Today I’ll cover a few tips you should follow on figuring out what income to rent ratio works for you, and why the 30 percent rule doesn’t work for everyone. 

Full disclosure, if the 30 percent rule works for you, use it, I only ask you to continue reading to see if you agree with a few of my points.  You should always do your research on financial decisions, but don’t ever let one person’s opinion influence your decisions.

  • What the 30 percent rule is missing
  • How to calculate what income to rent ratio works for you
  • Other tips before making a life-changing decision

Why doesn’t the 30 percent rule work anymore?

There are many reasons why the standard 30 percent rule of income to rent ratio is no longer relevant.  But just to clarify before moving forward, what that means exactly is no more than 30 percent of your gross monthly income should be spent on your monthly rent.

In a scenario where you make $50,000 a year, or $4,166 of gross income per month;  30 percent of that figure is $1,250, which means using the outdated logic, you shouldn’t spend more than that in a month.

The biggest reason I think this model is outdated is that it doesn’t take a deep enough dive into the full financial picture of each individual household.

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Getting Started in the Markets Early with Shamus Madan of MBIT Podcast

Welcome to the Investing for Beginners podcast. In today’s show, we discuss:

  • Getting started in the markets with Shamus Madan of MBIT podcast
  • We discuss how to learn more about companies and different research tools to help you grow your knowledge
  • How to avoid FOMO (fear of missing out) and other psychological tips to help you stay on track
  • The importance of consistency and saving for retirement

For more insight like this into investing and stock selection for beginners, visit stockmarketpdf.com


Apple | Spotify | Google | Stitcher | Tunein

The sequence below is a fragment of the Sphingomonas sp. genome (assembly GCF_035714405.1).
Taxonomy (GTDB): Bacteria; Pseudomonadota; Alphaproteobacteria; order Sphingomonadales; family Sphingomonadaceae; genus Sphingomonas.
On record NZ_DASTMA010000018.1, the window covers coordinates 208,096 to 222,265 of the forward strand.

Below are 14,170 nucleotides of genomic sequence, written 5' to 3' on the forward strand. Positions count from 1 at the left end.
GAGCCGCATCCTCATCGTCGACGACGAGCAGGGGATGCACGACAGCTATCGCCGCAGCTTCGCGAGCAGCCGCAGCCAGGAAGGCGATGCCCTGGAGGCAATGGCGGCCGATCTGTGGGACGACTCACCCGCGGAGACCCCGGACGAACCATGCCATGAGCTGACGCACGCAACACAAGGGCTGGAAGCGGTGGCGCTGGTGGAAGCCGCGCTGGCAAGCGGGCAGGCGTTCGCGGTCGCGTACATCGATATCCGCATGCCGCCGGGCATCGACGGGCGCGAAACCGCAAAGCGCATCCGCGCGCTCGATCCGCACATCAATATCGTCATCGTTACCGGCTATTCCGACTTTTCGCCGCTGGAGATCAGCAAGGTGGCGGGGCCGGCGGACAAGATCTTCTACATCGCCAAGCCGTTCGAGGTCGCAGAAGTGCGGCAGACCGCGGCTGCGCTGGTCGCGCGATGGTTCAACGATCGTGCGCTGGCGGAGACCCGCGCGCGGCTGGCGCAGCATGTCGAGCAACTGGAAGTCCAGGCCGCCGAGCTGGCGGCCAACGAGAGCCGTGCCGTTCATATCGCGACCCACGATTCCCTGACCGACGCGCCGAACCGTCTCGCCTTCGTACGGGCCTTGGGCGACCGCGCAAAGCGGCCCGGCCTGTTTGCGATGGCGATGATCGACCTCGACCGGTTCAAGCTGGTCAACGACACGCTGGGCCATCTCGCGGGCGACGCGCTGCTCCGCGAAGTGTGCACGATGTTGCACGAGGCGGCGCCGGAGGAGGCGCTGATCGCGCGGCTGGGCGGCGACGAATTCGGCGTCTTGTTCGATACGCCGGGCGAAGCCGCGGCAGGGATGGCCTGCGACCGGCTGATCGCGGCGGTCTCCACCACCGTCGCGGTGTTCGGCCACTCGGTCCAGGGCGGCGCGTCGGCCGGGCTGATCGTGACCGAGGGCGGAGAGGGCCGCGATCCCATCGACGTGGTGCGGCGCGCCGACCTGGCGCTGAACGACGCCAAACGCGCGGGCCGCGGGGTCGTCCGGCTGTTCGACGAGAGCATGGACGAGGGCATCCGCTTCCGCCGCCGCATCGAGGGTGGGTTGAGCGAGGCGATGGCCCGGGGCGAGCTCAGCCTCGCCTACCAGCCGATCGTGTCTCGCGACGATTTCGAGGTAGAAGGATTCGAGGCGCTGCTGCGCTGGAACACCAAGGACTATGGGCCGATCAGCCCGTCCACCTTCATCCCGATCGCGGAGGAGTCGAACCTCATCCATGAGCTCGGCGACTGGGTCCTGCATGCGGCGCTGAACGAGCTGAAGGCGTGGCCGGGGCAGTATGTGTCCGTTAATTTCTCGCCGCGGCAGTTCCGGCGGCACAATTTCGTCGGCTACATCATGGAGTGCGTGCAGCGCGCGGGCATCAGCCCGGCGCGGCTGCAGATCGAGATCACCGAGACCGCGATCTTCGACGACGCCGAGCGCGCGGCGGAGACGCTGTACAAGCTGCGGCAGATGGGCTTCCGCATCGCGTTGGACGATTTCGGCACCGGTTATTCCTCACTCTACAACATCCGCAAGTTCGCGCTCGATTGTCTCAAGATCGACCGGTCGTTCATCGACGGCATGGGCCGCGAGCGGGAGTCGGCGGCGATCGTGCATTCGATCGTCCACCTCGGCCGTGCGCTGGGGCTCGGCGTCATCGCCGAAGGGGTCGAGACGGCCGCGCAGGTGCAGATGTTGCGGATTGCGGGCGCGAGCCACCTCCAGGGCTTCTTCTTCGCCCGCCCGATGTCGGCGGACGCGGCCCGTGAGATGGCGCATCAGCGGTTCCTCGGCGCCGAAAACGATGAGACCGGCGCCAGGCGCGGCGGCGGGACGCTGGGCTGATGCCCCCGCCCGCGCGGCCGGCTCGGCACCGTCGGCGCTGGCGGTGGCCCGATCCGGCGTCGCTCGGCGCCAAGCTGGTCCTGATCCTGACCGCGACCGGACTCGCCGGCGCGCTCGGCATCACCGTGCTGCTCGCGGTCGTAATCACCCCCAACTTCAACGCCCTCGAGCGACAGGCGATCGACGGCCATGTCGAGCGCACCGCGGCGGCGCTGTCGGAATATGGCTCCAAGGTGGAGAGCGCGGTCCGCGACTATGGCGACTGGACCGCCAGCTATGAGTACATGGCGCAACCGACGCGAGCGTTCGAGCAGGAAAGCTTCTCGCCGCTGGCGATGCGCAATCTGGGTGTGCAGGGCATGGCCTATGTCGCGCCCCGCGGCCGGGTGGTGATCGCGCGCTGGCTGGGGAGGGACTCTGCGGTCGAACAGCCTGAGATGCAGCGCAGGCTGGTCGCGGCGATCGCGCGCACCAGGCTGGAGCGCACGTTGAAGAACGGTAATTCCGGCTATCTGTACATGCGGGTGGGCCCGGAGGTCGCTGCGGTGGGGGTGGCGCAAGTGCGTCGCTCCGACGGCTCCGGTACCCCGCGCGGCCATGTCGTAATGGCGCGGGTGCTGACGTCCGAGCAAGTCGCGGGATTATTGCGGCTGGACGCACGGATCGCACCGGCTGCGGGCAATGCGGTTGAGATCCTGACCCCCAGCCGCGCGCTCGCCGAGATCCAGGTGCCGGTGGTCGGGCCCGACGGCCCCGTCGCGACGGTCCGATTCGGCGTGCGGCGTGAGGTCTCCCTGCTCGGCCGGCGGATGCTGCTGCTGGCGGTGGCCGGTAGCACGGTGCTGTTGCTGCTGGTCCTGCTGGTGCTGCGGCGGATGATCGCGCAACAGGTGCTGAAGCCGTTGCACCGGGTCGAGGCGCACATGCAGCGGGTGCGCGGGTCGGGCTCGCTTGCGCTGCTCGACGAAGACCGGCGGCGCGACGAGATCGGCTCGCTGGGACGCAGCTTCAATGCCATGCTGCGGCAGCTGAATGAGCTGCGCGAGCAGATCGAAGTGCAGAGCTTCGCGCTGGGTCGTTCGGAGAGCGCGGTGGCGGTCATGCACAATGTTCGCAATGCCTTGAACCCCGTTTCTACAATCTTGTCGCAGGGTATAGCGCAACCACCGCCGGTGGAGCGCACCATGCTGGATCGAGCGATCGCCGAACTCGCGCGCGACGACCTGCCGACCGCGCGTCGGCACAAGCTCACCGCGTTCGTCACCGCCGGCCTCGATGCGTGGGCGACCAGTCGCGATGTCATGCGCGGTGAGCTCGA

I love this podcast because it crushes your dreams and getting rich quick. They actually got me into reading stats for anything you’re tuned in to the Investing for Beginners podcast led by Andrew Sather and Dave Ahern with a step-by-step premium investing guide for beginners. Your path to financial freedom starts now.

DAVE Alright, folks, welcome to Investing for Beginners Podcast. Today we have a very special guest with us. We have Shamus Medan from the MBIT podcast. He’s the host and founder of this fantastic podcast. And he’s going to share some of his insight into the markets, as well as investing and a lot of other great stuff. So, Shamus, welcome to the podcast. And thanks for joining us today.

SHAMUS Yeah, I appreciate you guys taking the time to let me join your podcast. I know I had Andrew back on the podcast a few months back; it was great. We talked about some beginners tips. And I’m excited to share some insights here on your podcast.

DAVE Yeah, that’s awesome. So, Shamus, for those of the folks out there that are not familiar with you, could you kind of give us a little bit of a backstory real quick?

SHAMUS Yes. So currently, I’m a 16-year-old investor post of the ambit podcast; I started investing when I was 12 years old, started with Apple, not financial advice. But I did that because I wanted to invest in a company that I was very familiar with and enjoyed the products. And me being that young, I just thought it was cool to own a piece of a company and say, Oh, I’m a part-owner of Apple.

So I did that. And that got me hooked on investing. I’ve been long-term stuck with Apple ever since. And then, when I was 15, last year in November of 2020, I had a lot of knowledge; I’ve accumulated over four years of investing, especially with the March 2020 crash; I’m like, I want to share that with people. So I decided, You know what, why not to create a podcast. So I released my first episode around December 7, or December 8 of 2020, mainly discussing some recent news and events and why it’s important and breaking them down into really concise episodes. So I started with that, which was good, but I realized how competitive that industry was. And it’s really important to have some more valuable insights and provide new perspectives.